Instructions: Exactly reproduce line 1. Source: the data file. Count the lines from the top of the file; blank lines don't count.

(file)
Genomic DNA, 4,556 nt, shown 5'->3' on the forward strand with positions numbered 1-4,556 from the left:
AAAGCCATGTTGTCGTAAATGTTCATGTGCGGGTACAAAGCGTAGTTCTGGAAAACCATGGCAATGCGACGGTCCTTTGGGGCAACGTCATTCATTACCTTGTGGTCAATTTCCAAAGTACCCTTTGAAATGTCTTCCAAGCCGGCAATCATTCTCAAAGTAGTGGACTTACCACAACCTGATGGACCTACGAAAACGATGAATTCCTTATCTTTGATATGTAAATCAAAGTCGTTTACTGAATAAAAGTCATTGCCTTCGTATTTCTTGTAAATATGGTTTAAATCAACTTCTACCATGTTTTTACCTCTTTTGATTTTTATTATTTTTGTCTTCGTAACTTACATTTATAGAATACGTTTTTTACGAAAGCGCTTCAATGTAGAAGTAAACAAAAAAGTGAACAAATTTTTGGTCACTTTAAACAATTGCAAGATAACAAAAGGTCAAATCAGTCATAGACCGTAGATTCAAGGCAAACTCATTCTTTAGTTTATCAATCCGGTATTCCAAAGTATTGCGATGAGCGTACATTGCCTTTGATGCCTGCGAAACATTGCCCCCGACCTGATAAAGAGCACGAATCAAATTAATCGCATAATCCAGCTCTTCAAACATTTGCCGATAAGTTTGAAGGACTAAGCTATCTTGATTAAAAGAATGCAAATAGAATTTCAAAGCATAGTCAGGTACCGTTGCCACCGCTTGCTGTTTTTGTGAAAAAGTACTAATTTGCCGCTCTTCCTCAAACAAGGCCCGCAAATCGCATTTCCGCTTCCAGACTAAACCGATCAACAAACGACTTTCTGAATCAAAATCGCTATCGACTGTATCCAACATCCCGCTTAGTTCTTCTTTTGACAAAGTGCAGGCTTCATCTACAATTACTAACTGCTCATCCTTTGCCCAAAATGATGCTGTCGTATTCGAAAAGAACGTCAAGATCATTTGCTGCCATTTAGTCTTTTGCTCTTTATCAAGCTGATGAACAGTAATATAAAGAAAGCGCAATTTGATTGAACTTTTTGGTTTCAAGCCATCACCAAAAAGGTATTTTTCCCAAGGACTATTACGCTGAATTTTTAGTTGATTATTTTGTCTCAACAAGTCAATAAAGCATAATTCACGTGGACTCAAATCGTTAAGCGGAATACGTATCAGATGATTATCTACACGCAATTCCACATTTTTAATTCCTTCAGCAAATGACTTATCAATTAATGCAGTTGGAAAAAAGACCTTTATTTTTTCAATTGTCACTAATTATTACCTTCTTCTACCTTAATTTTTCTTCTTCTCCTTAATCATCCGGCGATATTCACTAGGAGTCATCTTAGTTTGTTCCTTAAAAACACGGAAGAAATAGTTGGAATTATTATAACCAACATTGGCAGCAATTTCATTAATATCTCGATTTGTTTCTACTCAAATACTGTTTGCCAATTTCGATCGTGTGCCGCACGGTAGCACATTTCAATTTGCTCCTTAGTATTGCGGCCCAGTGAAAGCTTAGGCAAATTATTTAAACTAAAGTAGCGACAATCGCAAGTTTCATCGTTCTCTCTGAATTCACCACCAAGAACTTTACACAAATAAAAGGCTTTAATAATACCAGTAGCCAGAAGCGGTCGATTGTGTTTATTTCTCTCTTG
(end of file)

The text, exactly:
Genomic DNA, 4,556 nt, shown 5'->3' on the forward strand with positions numbered 1-4,556 from the left: